BAE: What are your top five or ten things (bands, movies, TV shows, songs, video games, characters, people, books, etc. etc.) involving witchcraft?
EN: I’m so bad at these. My favorites are constantly changing. It kind of depends on how you define witchcraft, so I’m gonna go with a pretty loose definition. That being said, here are a couple of things that I like, in no particular order, because I can never make any real decisions in my life:
- SEA WITCH v1 by Moss Angel
- True Blood, which is so SO bad it’s good. I have never made it past season four because it’s so awful, but saw recently it’s on [Amazon] Prime now, so I’m gonna ride the terrible train all the way to the end
- The witch from the Miller High Life bottle. I miss beer
- Batzorig Vaanchig throat-singing this song
- This album by Monolith
- Spring River Flower Moon Night being played on the guzheng
- The Holy Wood/Mechanical Animals/Antichrist Superstar trilogy *LOL*
- King of the Closet by Blindside
- Cruella by Deadsy
- Valhalla Rising
- This Seemann/Rammstein cover by Nina Hagen
- The Witch
Whoops, that was more than ten. Haha, math.
BAE: Dealing with things like Tarot cards and Ouija boards and multiple viewings (I assume) of the movie The Craft (a favorite of mine), have you experienced any interesting/terrifying supernatural experiences?
EN: Yes, one time I almost got into a car accident in which the most terrifying bloodcurdling scream left my body. We were moving so fast in the car that I was sure we would hit them and that it would be extremely painful. I had no idea a body could make that kind of sound until it happened. Also, in 8th grade I had this girlfriend whose mom was an English teacher at my school. I had this premonition that I was skipping class and went to her empty classroom where my then-girlfriend was hanging out. On the television was Al Gore conceding the presidency to George W. Bush, who became our next president. The next day it actually happened.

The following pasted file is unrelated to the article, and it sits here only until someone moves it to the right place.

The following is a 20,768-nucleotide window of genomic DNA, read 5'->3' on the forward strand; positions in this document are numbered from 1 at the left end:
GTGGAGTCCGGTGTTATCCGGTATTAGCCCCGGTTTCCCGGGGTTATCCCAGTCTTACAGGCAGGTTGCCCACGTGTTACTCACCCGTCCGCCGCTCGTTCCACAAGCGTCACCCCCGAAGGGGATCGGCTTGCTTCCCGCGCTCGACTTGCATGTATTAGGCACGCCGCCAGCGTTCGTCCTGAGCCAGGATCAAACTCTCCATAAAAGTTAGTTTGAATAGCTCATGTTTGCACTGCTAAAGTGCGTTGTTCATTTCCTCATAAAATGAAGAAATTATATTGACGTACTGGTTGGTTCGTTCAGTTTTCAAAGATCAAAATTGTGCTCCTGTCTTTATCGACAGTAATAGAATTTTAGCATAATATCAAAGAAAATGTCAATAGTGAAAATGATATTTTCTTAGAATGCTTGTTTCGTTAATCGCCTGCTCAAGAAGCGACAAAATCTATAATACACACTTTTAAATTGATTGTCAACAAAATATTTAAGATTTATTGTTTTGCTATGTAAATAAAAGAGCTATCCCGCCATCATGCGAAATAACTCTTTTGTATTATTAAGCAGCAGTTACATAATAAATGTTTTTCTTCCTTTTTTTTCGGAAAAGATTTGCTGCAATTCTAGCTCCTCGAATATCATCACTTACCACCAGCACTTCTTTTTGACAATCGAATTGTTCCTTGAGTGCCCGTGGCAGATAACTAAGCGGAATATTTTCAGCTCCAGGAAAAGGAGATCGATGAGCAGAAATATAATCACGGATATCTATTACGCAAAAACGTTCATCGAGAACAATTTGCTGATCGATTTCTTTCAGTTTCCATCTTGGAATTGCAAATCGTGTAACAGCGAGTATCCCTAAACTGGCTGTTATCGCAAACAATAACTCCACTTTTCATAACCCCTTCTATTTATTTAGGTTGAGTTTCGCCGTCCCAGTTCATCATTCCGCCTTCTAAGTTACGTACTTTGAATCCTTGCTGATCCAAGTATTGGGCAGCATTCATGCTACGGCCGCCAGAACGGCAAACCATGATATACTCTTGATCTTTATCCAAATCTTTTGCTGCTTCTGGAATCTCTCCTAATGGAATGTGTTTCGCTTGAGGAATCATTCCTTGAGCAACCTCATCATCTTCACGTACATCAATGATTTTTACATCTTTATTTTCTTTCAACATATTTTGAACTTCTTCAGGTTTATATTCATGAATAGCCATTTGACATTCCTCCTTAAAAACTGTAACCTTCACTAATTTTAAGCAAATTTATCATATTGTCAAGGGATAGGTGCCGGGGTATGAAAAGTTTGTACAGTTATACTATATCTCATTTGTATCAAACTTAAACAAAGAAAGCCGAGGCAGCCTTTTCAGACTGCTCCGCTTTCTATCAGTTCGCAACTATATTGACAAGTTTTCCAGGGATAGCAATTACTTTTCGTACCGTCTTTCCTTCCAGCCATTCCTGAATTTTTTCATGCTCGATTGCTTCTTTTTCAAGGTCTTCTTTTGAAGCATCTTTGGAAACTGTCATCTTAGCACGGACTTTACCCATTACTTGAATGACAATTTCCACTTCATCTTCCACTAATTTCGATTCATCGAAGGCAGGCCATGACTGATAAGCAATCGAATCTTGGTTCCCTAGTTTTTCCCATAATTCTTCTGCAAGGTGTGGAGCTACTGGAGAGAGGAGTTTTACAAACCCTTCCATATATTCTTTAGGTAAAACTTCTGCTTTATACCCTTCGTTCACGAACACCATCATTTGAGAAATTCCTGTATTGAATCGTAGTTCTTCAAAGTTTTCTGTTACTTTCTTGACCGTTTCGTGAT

BAE: Dark as fuck.
EN: I know, pretty cool shit. What is “supernatural,” anyway? To me, witchcraft/magic/gods aren’t really separate from our natural world. In other words, MAGIC HAPPENS EVERY DAY.
BAE: Is it possible to read my Tarot through Facebook instant messenger?
EN: Yes, totally. You got a question in mind?
ELLE NASH is the author of the forthcoming novel Animals Eat Each Other (Dzanc Books, 2017), and the poetry chapbook i can remember the meaning of every tarot card but i can’t remember what i texted you last night (Nostrovia Press, 2016). She is a founding editor at Witch Craft Magazine and lives in the Ozarks with her husband, and their dog and their smelly cat. yourgirlelle.com
BRIAN ALAN ELLIS is the author of several books, including Something to Do with Self-Hate, a novel. His writing has appeared at Juked, Hobart, Monkeybicycle, Literary Orphans, DOGZPLOT, jmww, Heavy Feather Review,Connotation Press, Electric Literature, Vol. 1 Brooklyn, People Holding, Hypertext Review, Queen Mob’s Tea House,The Collapsar, Fear No Lit, Talking Book, and Atticus Review, among other places. He lives in Florida.brianalanellis.tumblr.com